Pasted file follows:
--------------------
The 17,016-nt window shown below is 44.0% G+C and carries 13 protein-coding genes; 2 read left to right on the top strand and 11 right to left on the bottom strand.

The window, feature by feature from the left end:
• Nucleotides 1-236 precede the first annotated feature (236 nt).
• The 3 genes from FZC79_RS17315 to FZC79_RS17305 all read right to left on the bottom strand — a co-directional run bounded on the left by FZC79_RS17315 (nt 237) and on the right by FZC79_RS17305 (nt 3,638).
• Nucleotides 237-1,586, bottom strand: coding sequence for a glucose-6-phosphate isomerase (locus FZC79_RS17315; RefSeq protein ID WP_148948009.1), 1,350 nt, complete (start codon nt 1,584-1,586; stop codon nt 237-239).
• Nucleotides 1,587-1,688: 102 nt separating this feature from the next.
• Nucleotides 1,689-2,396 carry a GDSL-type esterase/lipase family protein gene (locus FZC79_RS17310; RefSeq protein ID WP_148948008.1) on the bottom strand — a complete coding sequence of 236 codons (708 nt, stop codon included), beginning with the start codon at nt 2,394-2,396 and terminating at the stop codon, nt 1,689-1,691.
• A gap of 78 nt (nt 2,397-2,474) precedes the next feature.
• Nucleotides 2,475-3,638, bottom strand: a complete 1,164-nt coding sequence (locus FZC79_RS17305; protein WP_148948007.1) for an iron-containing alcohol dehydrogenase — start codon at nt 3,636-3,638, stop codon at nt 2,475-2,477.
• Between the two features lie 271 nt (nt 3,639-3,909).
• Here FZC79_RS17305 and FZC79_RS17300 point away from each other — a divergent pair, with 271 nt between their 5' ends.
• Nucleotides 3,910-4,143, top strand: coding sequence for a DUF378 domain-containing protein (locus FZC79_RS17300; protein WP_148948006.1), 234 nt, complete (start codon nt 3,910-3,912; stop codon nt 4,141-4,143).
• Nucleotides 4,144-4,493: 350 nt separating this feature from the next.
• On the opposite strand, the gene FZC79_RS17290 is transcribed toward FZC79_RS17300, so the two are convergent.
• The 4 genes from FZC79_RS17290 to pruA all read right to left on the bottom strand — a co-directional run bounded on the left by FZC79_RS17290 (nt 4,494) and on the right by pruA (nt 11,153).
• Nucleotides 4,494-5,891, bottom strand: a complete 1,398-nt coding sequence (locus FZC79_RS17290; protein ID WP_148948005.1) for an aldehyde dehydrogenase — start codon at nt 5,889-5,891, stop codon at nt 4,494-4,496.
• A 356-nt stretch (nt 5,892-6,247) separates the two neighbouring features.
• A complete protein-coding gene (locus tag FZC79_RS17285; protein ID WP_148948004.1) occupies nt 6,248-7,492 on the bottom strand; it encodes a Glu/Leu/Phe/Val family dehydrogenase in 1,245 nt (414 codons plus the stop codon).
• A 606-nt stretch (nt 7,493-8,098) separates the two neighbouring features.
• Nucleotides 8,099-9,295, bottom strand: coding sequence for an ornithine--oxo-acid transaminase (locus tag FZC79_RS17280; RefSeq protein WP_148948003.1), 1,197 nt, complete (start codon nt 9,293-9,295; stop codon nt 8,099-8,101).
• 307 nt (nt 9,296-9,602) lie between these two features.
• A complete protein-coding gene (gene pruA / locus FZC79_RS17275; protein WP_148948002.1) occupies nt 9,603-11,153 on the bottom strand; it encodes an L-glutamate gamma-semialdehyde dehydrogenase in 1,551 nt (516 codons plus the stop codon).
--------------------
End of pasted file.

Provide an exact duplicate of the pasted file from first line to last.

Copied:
The 17,016-nt window shown below is 44.0% G+C and carries 13 protein-coding genes; 2 read left to right on the top strand and 11 right to left on the bottom strand.

The window, feature by feature from the left end:
• Nucleotides 1-236 precede the first annotated feature (236 nt).
• The 3 genes from FZC79_RS17315 to FZC79_RS17305 all read right to left on the bottom strand — a co-directional run bounded on the left by FZC79_RS17315 (nt 237) and on the right by FZC79_RS17305 (nt 3,638).
• Nucleotides 237-1,586, bottom strand: coding sequence for a glucose-6-phosphate isomerase (locus FZC79_RS17315; RefSeq protein ID WP_148948009.1), 1,350 nt, complete (start codon nt 1,584-1,586; stop codon nt 237-239).
• Nucleotides 1,587-1,688: 102 nt separating this feature from the next.
• Nucleotides 1,689-2,396 carry a GDSL-type esterase/lipase family protein gene (locus FZC79_RS17310; RefSeq protein ID WP_148948008.1) on the bottom strand — a complete coding sequence of 236 codons (708 nt, stop codon included), beginning with the start codon at nt 2,394-2,396 and terminating at the stop codon, nt 1,689-1,691.
• A gap of 78 nt (nt 2,397-2,474) precedes the next feature.
• Nucleotides 2,475-3,638, bottom strand: a complete 1,164-nt coding sequence (locus FZC79_RS17305; protein WP_148948007.1) for an iron-containing alcohol dehydrogenase — start codon at nt 3,636-3,638, stop codon at nt 2,475-2,477.
• Between the two features lie 271 nt (nt 3,639-3,909).
• Here FZC79_RS17305 and FZC79_RS17300 point away from each other — a divergent pair, with 271 nt between their 5' ends.
• Nucleotides 3,910-4,143, top strand: coding sequence for a DUF378 domain-containing protein (locus FZC79_RS17300; protein WP_148948006.1), 234 nt, complete (start codon nt 3,910-3,912; stop codon nt 4,141-4,143).
• Nucleotides 4,144-4,493: 350 nt separating this feature from the next.
• On the opposite strand, the gene FZC79_RS17290 is transcribed toward FZC79_RS17300, so the two are convergent.
• The 4 genes from FZC79_RS17290 to pruA all read right to left on the bottom strand — a co-directional run bounded on the left by FZC79_RS17290 (nt 4,494) and on the right by pruA (nt 11,153).
• Nucleotides 4,494-5,891, bottom strand: a complete 1,398-nt coding sequence (locus FZC79_RS17290; protein ID WP_148948005.1) for an aldehyde dehydrogenase — start codon at nt 5,889-5,891, stop codon at nt 4,494-4,496.
• A 356-nt stretch (nt 5,892-6,247) separates the two neighbouring features.
• A complete protein-coding gene (locus tag FZC79_RS17285; protein ID WP_148948004.1) occupies nt 6,248-7,492 on the bottom strand; it encodes a Glu/Leu/Phe/Val family dehydrogenase in 1,245 nt (414 codons plus the stop codon).
• A 606-nt stretch (nt 7,493-8,098) separates the two neighbouring features.
• Nucleotides 8,099-9,295, bottom strand: coding sequence for an ornithine--oxo-acid transaminase (locus tag FZC79_RS17280; RefSeq protein WP_148948003.1), 1,197 nt, complete (start codon nt 9,293-9,295; stop codon nt 8,099-8,101).
• 307 nt (nt 9,296-9,602) lie between these two features.
• A complete protein-coding gene (gene pruA / locus FZC79_RS17275; protein WP_148948002.1) occupies nt 9,603-11,153 on the bottom strand; it encodes an L-glutamate gamma-semialdehyde dehydrogenase in 1,551 nt (516 codons plus the stop codon).